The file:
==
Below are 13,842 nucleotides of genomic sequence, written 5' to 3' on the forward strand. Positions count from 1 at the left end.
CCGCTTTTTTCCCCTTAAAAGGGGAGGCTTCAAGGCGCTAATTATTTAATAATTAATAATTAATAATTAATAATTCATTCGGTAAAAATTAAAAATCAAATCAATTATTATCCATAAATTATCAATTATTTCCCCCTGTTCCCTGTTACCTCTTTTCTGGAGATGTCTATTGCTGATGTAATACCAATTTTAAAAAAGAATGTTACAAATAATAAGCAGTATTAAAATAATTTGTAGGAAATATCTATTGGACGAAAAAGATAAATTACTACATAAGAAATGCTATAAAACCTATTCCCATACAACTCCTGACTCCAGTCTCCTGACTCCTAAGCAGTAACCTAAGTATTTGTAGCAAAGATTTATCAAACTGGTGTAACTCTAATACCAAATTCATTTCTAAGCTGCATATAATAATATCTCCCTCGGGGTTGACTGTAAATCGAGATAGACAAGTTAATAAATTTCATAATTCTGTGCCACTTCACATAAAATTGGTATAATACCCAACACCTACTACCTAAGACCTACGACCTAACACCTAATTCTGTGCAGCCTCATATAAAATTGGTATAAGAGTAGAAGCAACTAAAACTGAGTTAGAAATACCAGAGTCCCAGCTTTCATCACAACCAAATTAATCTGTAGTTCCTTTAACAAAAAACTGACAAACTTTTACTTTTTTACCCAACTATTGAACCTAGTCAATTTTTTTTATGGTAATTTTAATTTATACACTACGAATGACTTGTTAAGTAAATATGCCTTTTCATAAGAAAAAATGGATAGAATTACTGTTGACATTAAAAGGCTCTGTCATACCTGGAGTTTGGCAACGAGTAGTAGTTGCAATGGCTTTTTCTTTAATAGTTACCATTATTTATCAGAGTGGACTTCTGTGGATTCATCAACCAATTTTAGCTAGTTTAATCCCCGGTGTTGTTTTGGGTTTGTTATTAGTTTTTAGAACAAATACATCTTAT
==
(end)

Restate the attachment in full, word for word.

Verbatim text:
Below are 13,842 nucleotides of genomic sequence, written 5' to 3' on the forward strand. Positions count from 1 at the left end.
CCGCTTTTTTCCCCTTAAAAGGGGAGGCTTCAAGGCGCTAATTATTTAATAATTAATAATTAATAATTAATAATTCATTCGGTAAAAATTAAAAATCAAATCAATTATTATCCATAAATTATCAATTATTTCCCCCTGTTCCCTGTTACCTCTTTTCTGGAGATGTCTATTGCTGATGTAATACCAATTTTAAAAAAGAATGTTACAAATAATAAGCAGTATTAAAATAATTTGTAGGAAATATCTATTGGACGAAAAAGATAAATTACTACATAAGAAATGCTATAAAACCTATTCCCATACAACTCCTGACTCCAGTCTCCTGACTCCTAAGCAGTAACCTAAGTATTTGTAGCAAAGATTTATCAAACTGGTGTAACTCTAATACCAAATTCATTTCTAAGCTGCATATAATAATATCTCCCTCGGGGTTGACTGTAAATCGAGATAGACAAGTTAATAAATTTCATAATTCTGTGCCACTTCACATAAAATTGGTATAATACCCAACACCTACTACCTAAGACCTACGACCTAACACCTAATTCTGTGCAGCCTCATATAAAATTGGTATAAGAGTAGAAGCAACTAAAACTGAGTTAGAAATACCAGAGTCCCAGCTTTCATCACAACCAAATTAATCTGTAGTTCCTTTAACAAAAAACTGACAAACTTTTACTTTTTTACCCAACTATTGAACCTAGTCAATTTTTTTTATGGTAATTTTAATTTATACACTACGAATGACTTGTTAAGTAAATATGCCTTTTCATAAGAAAAAATGGATAGAATTACTGTTGACATTAAAAGGCTCTGTCATACCTGGAGTTTGGCAACGAGTAGTAGTTGCAATGGCTTTTTCTTTAATAGTTACCATTATTTATCAGAGTGGACTTCTGTGGATTCATCAACCAATTTTAGCTAGTTTAATCCCCGGTGTTGTTTTGGGTTTGTTATTAGTTTTTAGAACAAATACATCTTAT